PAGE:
Vietnamese Americans, once displaced themselves, mobilise to help Afghans

Afghan refugees arriving at Dulles International Airport in Dulles, Virginia, on Sept 2, 2021. PHOTO: REUTERS

SEATTLE (NYTIMES) - In the middle of the night, Uyen Nguyen trudged through a grassy marshland with her mother and three siblings until they reached the edge of the ocean, where a small, dilapidated fishing boat was beached on the sand. It set off with 31 people packed on it.

It was 1985, a decade after Saigon had fallen, and their final attempt at fleeing Vietnam. Days later, the boat's engine sputtered out, stranding the passengers at sea for about a month and forcing them to catch rainwater to sustain themselves. Ten people died, including Nguyen's mother and two of her siblings. The others, including Nguyen, 10, and her 15-year-old brother, were rescued by fishermen and taken to a refugee camp in the Philippines.

Ms Nguyen, now 46, thought of that escape after seeing images of Afghans crammed on US military planes in August, desperate to leave a country ravaged by a decades-long war. The unmistakable parallels, she said, have compelled her to help Afghans whose situation is similar to what she experienced.

"We can't just sit back, especially since we're either refugees or children of refugees," said Ms Nguyen, an entrepreneur in Seattle, who eventually immigrated to the United States with her brother as unaccompanied minors. "I don't see an option not to do something."

The Vietnam War has long stood as a symbol of American failure, with thousands of Vietnamese left behind after US troops swiftly withdrew and communist forces toppled Saigon.

For many who made it to the US, watching the chaotic exit of American allies unfold in Afghanistan as the Taliban captured province after province evoked reminders of their own harrowing experiences fleeing their home country.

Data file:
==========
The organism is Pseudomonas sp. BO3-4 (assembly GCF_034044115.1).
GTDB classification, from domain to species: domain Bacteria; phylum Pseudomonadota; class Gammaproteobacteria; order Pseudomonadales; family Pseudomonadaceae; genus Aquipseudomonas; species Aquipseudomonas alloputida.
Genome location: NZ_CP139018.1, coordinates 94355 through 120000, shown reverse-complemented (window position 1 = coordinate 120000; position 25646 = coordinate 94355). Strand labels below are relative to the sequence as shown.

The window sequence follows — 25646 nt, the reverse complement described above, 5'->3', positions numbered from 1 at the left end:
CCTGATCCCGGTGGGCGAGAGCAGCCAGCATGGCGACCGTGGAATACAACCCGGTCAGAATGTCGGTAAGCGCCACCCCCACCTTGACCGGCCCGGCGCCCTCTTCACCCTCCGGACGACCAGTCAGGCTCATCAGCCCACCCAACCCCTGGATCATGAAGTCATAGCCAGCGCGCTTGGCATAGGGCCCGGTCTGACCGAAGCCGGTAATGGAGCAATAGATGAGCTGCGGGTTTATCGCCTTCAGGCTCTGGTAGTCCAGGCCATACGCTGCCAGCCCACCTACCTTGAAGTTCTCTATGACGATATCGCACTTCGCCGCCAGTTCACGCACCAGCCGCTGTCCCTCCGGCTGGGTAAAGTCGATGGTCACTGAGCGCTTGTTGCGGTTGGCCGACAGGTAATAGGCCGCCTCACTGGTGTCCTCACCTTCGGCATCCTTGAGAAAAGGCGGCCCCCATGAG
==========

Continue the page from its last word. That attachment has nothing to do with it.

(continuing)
But the painfully familiar scenes have also served as a catalyst for Vietnamese Americans across the country to mobilise in support of the Afghans. Many have offered their homes, organised fund-raisers and begun political advocacy campaigns.

About 64,000 evacuees have arrived in the US since the Taliban seized Kabul over the summer, with the majority spending weeks on military bases before they are resettled. Those Afghans are now rebuilding their lives in an unfamiliar country, just as thousands of Vietnamese did more than 40 years ago.

One day after the Afghan government collapsed, Ms Nguyen texted a group of friends and proposed starting an organisation that would recruit Vietnamese American families to host the Afghans streaming into the Seattle area. The five friends founded Viets4Afghans, which initially aimed to enlist 75 families - a nod to the year Saigon fell. More than 100 have since volunteered.

Ms Thanh Tan, 40, a journalist and film-maker in Seattle who helped start the group, said her father, a South Vietnamese officer, decided to leave Vietnam after being sent to a re-education camp for six months after the war's end. Like other allies of US forces, he was targeted for reprisal. He escaped by boat in October 1978, making it to Malaysia before arriving in Olympia, Washington.